..and every generation is subsequently proved wrong. history is a lesson ignored.

i know how you feel, but try to remember that even if house prices and wage

growth were index linked - there is still a huge gap in mentality from this

generation to the previous one.

your parents would have still become asset rich without such high house price

increases because they usually ran their lives in such a way that their debts

were paid down through time. today, people have no intention of paying down

debt - they think HPI will erode that debt without ever needing to service it.

in fact, people now tend to do the opposite of what would be sound financial

strategy. rather than use the affordability that low interest rates provide to

increase payments and shorten the life of the debt term - they withdraw equity

from their houses, effectively short selling their only asset which is actually

increasing. this is clearly a losing strategy and will be proved so.

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Guest Bart of Darkness

Don't sound like very nice friends to me! :unsure: By the way, which EA do you work for then?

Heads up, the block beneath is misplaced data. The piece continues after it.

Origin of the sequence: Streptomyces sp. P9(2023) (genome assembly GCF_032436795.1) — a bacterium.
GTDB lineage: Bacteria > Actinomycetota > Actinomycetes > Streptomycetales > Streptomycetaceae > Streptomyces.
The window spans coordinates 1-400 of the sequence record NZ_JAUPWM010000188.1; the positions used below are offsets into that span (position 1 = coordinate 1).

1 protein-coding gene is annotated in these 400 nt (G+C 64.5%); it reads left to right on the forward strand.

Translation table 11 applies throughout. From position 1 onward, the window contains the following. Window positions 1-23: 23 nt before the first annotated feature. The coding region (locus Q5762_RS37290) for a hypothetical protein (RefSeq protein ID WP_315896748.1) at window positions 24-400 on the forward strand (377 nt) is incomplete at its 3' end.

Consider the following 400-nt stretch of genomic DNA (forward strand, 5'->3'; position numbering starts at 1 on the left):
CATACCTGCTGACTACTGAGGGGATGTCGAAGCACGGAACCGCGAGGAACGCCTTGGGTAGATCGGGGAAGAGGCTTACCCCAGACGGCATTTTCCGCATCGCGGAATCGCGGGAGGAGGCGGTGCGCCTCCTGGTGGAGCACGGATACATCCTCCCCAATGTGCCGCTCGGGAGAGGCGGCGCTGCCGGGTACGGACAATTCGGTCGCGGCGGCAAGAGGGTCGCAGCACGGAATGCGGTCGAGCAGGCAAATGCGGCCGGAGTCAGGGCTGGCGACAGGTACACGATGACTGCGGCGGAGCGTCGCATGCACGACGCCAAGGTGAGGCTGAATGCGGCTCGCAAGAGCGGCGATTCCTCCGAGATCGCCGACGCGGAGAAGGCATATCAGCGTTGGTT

:lol:

You have sad friends and family if they actually laugh at, and mock you for not buying. I don't mean to offend you by that. I think you are doing the correct thing. Your time will come, possibly rather soon. (though i know you've been thinking that for a few years already)

You can't chose your family fair enough, but those "friends" sound like nasty c*nts to me.

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I am being judged by the fact i have not chosen to buy, never mind the fact in the last 3 years I have worked hard on my career and earn far more than them but because they own thier ow home I am made to feel like a second class citizen.

That pretty well sums things up.

It´s a pretty t!ts-up (or should that be t!ts-down) society if the ultimate objective is to own a home and exclude everyone else.

A flourishing society is one where people are productive and innovative - with bright talent rising up the career ladder.

Innovation today is a home makeover and productivity a trip to the local DIY shop.

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It's not a f**king collectors item

Some properties are exactly that. Have you not noticed how the rich and famous collect houses these days, just to beat the competition to a nice pad with a good postcode.

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I considered STR about 2 years ago when our property was worth around £200,000. Just been valued at over £300,000.

Not saying there will not be a correction of some sort, but I am glad I didn't STR.

What will you do if prices start to slide?